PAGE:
The IRS Taxpayer Advocate speaks. In her latest report to Congress, Taxpayer Advocate Nina Olson makes four broad recommendations: Congress should reform the tax code by making it simpler and more transparent, and increase IRS funding in exchange for additional oversight; Congress and the IRS should set minimum standards and testing for paid tax preparers; and the IRS should do a much better job communicating with taxpayers, including by assigning staff to talk to them.
In: ACA repeal and replace. Out: Repeal and delay. Congressional Republicans and President-elect Trump are realizing how hard and time-consuming it will be to replace the Affordable Care Act and recognizing the consequences of prolonged uncertainty on consumers. As a result, lawmakers are now talking about putting off repeal until they can figure out how to replace it. This will likely keep the ACA taxes on the books for many more months.
The best offense is a strong defense? House Majority Leader Kevin McCarthy defended “border adjustability” yesterday. The feature is a key element of the House GOP’s plan to replace the corporate income tax with a destination-based cash-flow tax. The provision would tax imported goods but exempt exported goods from tax. President-elect Trump’s tax team and House leaders are "working through" the idea, while retailers, automakers, and oil refiners remain on edge.
If corporate tax reform efforts are less than crystal clear, TPC’s Bill Gale is here to help. He explains the Republicans’ corporate tax reform proposals and describes 11 key things to know about the destination-based cash flow tax—which is a value-added tax with a deduction for wages.
Corporate tax reform may not be as big of a profit booster for at least one bank. Corporate tax cuts could be especially beneficial to most banks, which receive fewer preferences and thus pay a higher US tax rate than many other industries. But New York-based Citigroup earns half of its profits overseas, and may benefit less than banks with more domestic business.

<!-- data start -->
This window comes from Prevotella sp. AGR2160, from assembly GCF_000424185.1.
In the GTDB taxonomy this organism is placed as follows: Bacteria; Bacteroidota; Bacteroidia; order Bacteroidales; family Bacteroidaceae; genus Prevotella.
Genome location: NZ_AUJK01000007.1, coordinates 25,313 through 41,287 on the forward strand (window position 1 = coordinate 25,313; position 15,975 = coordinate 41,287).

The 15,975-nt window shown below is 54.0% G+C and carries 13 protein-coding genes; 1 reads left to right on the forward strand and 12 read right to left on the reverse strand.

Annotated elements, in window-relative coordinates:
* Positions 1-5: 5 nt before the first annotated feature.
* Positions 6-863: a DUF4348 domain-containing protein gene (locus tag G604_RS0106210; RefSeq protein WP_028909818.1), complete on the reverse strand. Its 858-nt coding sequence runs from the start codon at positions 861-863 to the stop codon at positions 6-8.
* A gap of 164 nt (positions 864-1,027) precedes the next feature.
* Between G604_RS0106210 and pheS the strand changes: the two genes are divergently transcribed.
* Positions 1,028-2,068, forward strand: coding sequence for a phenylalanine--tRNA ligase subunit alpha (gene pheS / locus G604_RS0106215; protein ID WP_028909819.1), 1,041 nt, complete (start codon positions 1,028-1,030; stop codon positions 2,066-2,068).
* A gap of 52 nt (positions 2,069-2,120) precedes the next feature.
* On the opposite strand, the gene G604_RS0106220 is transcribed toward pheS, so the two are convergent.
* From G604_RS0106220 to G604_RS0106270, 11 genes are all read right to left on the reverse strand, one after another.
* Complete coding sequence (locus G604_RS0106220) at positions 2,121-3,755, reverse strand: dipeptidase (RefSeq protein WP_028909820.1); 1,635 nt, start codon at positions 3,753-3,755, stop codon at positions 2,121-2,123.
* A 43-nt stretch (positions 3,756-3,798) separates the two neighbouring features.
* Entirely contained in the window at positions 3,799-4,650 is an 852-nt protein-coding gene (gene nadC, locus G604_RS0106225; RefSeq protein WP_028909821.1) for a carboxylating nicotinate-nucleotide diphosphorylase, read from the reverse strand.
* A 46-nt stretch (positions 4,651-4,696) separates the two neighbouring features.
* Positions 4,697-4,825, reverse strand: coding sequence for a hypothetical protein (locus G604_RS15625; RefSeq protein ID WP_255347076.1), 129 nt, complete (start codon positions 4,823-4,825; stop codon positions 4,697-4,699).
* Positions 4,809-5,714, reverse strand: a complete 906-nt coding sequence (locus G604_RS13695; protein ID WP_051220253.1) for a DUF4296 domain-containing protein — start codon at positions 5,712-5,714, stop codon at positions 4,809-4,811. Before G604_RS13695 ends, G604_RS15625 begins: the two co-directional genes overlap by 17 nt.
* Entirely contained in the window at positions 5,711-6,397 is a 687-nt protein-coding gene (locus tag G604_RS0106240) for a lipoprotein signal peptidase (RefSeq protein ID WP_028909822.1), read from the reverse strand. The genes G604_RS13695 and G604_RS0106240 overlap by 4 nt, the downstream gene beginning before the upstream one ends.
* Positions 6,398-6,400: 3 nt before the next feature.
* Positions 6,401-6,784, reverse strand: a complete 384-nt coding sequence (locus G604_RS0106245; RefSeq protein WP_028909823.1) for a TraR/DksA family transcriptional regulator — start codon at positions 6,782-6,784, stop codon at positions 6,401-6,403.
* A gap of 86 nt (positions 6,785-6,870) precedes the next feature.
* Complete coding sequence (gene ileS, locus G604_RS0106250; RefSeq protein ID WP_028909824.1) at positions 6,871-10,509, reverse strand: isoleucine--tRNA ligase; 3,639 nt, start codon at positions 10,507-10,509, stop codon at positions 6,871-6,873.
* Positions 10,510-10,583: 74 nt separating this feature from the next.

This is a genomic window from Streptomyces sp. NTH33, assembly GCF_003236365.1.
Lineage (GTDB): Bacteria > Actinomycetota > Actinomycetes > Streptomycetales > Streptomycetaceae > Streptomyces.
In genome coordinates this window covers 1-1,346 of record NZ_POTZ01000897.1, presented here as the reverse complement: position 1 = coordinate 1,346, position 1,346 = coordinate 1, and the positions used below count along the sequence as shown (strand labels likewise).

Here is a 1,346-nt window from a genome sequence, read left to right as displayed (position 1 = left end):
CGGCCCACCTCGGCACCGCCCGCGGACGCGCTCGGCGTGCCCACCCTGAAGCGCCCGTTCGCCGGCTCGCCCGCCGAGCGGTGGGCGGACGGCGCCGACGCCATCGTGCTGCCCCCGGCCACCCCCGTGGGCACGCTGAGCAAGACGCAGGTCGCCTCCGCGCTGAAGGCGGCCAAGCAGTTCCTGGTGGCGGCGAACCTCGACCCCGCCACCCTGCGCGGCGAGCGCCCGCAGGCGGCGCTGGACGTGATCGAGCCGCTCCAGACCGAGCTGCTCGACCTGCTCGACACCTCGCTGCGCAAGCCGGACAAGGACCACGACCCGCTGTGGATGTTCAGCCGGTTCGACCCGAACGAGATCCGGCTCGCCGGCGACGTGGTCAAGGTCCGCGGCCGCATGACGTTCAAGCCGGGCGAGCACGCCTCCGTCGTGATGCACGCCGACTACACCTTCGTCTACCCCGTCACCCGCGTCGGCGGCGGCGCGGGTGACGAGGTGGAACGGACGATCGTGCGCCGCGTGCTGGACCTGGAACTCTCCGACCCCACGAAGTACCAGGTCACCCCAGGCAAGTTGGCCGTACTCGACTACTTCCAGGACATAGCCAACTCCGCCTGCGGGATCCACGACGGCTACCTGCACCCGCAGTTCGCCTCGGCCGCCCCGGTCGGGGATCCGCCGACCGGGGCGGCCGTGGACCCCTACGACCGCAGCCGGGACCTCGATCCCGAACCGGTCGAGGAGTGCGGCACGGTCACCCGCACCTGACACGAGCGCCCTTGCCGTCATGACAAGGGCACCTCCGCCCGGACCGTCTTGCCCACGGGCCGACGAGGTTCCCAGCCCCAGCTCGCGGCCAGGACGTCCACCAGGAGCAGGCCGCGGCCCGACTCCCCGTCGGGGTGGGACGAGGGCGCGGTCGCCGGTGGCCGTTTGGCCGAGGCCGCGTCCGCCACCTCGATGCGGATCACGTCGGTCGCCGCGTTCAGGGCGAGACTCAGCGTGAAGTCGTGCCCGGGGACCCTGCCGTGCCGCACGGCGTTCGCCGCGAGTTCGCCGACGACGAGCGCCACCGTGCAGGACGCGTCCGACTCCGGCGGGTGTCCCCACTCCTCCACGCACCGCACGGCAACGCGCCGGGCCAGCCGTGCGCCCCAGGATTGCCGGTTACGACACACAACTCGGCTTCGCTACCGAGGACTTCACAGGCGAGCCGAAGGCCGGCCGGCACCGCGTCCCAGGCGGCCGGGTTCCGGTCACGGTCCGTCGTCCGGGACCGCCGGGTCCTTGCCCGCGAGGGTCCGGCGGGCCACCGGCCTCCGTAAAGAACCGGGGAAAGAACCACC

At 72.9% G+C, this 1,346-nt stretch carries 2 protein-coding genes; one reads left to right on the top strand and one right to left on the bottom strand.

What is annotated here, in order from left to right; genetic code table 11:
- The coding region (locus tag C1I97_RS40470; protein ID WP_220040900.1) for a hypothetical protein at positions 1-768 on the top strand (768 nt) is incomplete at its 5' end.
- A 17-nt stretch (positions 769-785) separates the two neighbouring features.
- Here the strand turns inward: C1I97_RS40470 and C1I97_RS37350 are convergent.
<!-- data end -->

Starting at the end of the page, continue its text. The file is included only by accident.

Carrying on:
What will happen to state and local government finances with federal tax reform? It’s too early to tell, but state and local governments hope that Congress keeps both the deduction for state and local taxes and the exemption for municipal bonds. If Congress doesn’t, state and local governments may have to raise taxes. Trump’s tax plan didn’t mention either, but it does cap itemized deductions at $100,000 for individuals and $200,000 for married couples.
A small post-Brexit win for the United Kingdom. The Los Angeles-based maker of messaging-app Snapchat will make London its international headquarters, with 75 employees. The company will book revenue in the UK on sales in the UK and in countries without a local presence.
And a big win for a savvy St. Cloud shopper who takes a stand. Northern Minnesotan Diane Rohde bought jackets, snow pants, and gloves last month. She checked her receipt after she got home and noticed an $85 sales tax. Trouble is: Minnesota exempts clothing from its sales tax. When she went back to store, the cashier told her the clothes were designated for “fishing” and therefore a taxable “recreational” item. Incredulous, Rohde called the state attorney general and learned she was correct—and got her money back. She made the local news, too: She wants “people to be really aware of what they are purchasing and look at your receipts.”
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- © Urban Institute, Brookings Institution, and individual authors, 2016.